Nixon also went to great lengths to let Americans know what a football and baseball fan he was. During the election year of 1972, he publicly released a personal list of “best” baseball players he had watched play, including Ted Williams, Sandy Koufax, Lou Gehrig, Joe DiMaggio, Jackie Robinson and Maury Wills. George H.W. Bush had a horseshoe pit built behind the White House, which demonstrated that he was more Texas than Yale.
Presidential hopefuls also enlist their sports lives to shore up possible weaknesses in their political personas. Franklin Roosevelt, while seeking the office for the first time in 1932, demonstrated his triumph over polio by swimming for the cameras.
President Truman’s public fast-walking and calisthenics (aboard ship, he once coached staff members and crewmen in a T-shirt that said “Truman Athletic Club”) showed off his stamina and excellent physical condition, which was important because when he left the presidency at age 68, he was one of the oldest to ever hold the office.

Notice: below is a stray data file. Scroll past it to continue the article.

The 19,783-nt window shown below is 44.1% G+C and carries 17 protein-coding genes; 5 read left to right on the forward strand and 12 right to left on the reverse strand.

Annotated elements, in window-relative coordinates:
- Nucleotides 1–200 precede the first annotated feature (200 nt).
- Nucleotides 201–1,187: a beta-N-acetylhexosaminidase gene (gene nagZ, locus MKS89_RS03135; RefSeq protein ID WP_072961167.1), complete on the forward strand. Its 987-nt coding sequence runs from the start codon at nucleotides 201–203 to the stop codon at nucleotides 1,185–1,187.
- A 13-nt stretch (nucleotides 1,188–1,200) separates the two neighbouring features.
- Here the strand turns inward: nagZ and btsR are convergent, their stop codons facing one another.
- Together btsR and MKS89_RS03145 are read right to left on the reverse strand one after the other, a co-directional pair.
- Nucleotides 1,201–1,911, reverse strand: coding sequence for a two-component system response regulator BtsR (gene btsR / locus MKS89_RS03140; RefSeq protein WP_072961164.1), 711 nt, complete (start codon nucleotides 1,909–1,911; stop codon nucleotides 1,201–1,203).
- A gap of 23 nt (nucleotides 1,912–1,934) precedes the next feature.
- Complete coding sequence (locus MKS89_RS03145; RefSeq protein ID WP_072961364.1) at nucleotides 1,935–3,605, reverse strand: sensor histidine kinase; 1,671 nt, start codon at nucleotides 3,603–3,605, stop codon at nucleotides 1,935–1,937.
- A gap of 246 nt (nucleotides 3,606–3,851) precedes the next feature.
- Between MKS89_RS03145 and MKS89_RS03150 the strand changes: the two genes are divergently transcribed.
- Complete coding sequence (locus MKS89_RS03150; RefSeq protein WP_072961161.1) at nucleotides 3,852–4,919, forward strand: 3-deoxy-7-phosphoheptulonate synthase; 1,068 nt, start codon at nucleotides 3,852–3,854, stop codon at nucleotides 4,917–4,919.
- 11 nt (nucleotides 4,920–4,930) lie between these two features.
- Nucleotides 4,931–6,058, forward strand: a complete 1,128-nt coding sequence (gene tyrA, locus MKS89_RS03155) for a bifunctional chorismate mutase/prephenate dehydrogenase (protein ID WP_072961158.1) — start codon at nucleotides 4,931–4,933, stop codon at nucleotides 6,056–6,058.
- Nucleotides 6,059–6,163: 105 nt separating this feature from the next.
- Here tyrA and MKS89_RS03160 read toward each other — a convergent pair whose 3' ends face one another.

John Kennedy suffered from an injured back and myriad other physical problems. His brother Robert later recalled that Jack spent more than half his life suffering “intense physical pain.” But what voters thought they saw was a president of vigor — swimming, sailing, golfing and playing touch football (although for J.F.K., this was mainly a vestige of earlier days).
In August 1962, when he waded out of the surf before cameras in Santa Monica, Calif., he did not look like someone who had to give physical infirmity the slightest thought. Kennedy established his commitment to the nation’s fitness even before he was inaugurated, then expanded the president’s council on physical fitness to all age groups, and in 1963, started a campaign for Americans to go on 50-mile hikes.